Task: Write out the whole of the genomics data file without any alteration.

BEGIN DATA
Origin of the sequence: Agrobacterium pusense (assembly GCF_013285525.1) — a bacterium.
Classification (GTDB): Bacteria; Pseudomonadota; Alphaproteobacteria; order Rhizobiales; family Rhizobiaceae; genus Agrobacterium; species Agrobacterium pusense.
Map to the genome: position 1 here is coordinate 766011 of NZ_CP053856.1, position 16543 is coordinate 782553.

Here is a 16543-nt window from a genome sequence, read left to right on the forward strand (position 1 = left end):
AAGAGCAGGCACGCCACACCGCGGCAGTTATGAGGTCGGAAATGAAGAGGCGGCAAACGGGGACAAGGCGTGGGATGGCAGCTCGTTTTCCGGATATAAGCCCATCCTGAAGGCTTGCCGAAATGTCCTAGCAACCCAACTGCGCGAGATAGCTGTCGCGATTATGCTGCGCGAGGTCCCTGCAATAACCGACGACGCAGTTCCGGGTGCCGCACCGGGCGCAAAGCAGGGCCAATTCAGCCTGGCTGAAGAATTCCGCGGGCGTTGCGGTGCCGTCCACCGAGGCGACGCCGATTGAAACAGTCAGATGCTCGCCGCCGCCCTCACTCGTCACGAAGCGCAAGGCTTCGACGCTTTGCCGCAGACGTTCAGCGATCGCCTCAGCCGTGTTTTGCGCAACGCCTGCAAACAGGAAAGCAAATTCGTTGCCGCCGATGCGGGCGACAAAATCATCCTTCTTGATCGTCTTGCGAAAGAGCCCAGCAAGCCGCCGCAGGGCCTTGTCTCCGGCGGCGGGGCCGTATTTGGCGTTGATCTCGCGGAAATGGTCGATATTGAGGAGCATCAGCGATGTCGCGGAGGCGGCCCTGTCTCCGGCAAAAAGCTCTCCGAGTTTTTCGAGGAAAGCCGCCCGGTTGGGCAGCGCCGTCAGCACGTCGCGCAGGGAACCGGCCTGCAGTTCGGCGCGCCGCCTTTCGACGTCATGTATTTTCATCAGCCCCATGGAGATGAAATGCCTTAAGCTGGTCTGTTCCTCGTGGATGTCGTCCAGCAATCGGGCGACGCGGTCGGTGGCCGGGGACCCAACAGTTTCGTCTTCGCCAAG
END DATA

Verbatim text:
Origin of the sequence: Agrobacterium pusense (assembly GCF_013285525.1) — a bacterium.
Classification (GTDB): Bacteria; Pseudomonadota; Alphaproteobacteria; order Rhizobiales; family Rhizobiaceae; genus Agrobacterium; species Agrobacterium pusense.
Map to the genome: position 1 here is coordinate 766011 of NZ_CP053856.1, position 16543 is coordinate 782553.

Here is a 16543-nt window from a genome sequence, read left to right on the forward strand (position 1 = left end):
AAGAGCAGGCACGCCACACCGCGGCAGTTATGAGGTCGGAAATGAAGAGGCGGCAAACGGGGACAAGGCGTGGGATGGCAGCTCGTTTTCCGGATATAAGCCCATCCTGAAGGCTTGCCGAAATGTCCTAGCAACCCAACTGCGCGAGATAGCTGTCGCGATTATGCTGCGCGAGGTCCCTGCAATAACCGACGACGCAGTTCCGGGTGCCGCACCGGGCGCAAAGCAGGGCCAATTCAGCCTGGCTGAAGAATTCCGCGGGCGTTGCGGTGCCGTCCACCGAGGCGACGCCGATTGAAACAGTCAGATGCTCGCCGCCGCCCTCACTCGTCACGAAGCGCAAGGCTTCGACGCTTTGCCGCAGACGTTCAGCGATCGCCTCAGCCGTGTTTTGCGCAACGCCTGCAAACAGGAAAGCAAATTCGTTGCCGCCGATGCGGGCGACAAAATCATCCTTCTTGATCGTCTTGCGAAAGAGCCCAGCAAGCCGCCGCAGGGCCTTGTCTCCGGCGGCGGGGCCGTATTTGGCGTTGATCTCGCGGAAATGGTCGATATTGAGGAGCATCAGCGATGTCGCGGAGGCGGCCCTGTCTCCGGCAAAAAGCTCTCCGAGTTTTTCGAGGAAAGCCGCCCGGTTGGGCAGCGCCGTCAGCACGTCGCGCAGGGAACCGGCCTGCAGTTCGGCGCGCCGCCTTTCGACGTCATGTATTTTCATCAGCCCCATGGAGATGAAATGCCTTAAGCTGGTCTGTTCCTCGTGGATGTCGTCCAGCAATCGGGCGACGCGGTCGGTGGCCGGGGACCCAACAGTTTCGTCTTCGCCAAG